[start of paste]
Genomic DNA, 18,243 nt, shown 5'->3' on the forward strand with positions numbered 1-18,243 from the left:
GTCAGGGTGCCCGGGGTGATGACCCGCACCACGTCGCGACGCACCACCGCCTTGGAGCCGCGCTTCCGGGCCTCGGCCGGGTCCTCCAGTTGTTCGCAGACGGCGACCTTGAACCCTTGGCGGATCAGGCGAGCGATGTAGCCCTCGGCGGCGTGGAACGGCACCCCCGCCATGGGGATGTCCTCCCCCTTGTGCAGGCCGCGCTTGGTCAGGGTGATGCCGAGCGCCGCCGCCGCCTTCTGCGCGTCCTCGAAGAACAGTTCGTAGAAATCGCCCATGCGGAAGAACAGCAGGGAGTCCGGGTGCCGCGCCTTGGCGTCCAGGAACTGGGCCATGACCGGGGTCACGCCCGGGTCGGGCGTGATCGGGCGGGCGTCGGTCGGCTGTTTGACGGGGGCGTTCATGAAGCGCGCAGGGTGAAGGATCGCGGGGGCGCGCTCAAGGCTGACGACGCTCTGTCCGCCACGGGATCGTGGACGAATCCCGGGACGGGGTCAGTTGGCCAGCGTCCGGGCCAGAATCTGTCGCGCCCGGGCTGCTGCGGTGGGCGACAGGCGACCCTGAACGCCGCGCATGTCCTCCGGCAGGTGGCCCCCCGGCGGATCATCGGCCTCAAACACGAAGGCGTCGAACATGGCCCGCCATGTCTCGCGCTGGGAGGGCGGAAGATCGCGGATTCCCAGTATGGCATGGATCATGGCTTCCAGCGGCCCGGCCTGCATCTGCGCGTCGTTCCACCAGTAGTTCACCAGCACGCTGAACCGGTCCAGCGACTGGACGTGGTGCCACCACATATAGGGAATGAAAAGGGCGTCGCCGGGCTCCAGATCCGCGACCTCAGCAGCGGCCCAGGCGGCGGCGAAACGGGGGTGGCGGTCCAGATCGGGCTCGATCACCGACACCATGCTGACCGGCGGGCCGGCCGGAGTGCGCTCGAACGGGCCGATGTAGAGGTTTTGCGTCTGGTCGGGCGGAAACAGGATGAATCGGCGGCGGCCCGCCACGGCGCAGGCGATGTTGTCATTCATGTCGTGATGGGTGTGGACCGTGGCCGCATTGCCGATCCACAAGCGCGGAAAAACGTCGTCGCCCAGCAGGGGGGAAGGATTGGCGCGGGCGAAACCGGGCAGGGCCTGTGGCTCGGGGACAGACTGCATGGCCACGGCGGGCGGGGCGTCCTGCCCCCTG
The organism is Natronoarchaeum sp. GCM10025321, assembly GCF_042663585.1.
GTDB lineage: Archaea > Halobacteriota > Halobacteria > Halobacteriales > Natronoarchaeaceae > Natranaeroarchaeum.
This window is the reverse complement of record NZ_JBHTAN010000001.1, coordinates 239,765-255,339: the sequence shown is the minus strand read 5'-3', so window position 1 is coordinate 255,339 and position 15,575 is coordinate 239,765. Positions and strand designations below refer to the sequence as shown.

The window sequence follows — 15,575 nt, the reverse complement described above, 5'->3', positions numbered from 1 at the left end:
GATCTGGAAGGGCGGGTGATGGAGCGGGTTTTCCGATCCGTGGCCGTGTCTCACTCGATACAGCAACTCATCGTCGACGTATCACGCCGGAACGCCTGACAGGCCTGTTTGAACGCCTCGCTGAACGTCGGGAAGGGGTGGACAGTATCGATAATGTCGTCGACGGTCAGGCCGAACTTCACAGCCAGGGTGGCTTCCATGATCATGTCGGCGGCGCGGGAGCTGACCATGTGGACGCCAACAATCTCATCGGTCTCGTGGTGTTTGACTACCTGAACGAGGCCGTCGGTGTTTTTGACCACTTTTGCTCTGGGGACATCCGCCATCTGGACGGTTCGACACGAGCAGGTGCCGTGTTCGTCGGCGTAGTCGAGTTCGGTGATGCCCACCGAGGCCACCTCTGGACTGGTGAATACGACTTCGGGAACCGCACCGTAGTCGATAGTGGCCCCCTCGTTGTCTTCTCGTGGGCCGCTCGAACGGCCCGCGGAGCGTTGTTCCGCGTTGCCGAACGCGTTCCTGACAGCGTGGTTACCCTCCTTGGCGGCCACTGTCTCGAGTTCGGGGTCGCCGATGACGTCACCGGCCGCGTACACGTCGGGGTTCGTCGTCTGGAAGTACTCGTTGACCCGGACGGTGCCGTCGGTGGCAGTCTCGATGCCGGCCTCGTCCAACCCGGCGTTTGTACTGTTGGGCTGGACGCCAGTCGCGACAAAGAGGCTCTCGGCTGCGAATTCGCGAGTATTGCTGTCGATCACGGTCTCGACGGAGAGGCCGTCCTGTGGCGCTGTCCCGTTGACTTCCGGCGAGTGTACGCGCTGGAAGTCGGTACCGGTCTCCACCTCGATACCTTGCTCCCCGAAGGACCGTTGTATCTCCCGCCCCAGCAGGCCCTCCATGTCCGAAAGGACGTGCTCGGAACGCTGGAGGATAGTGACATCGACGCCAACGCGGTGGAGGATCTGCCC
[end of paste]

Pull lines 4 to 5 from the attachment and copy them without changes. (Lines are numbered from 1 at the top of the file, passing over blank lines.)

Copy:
GTDB lineage: Archaea > Halobacteriota > Halobacteria > Halobacteriales > Natronoarchaeaceae > Natranaeroarchaeum.
This window is the reverse complement of record NZ_JBHTAN010000001.1, coordinates 239,765-255,339: the sequence shown is the minus strand read 5'-3', so window position 1 is coordinate 255,339 and position 15,575 is coordinate 239,765. Positions and strand designations below refer to the sequence as shown.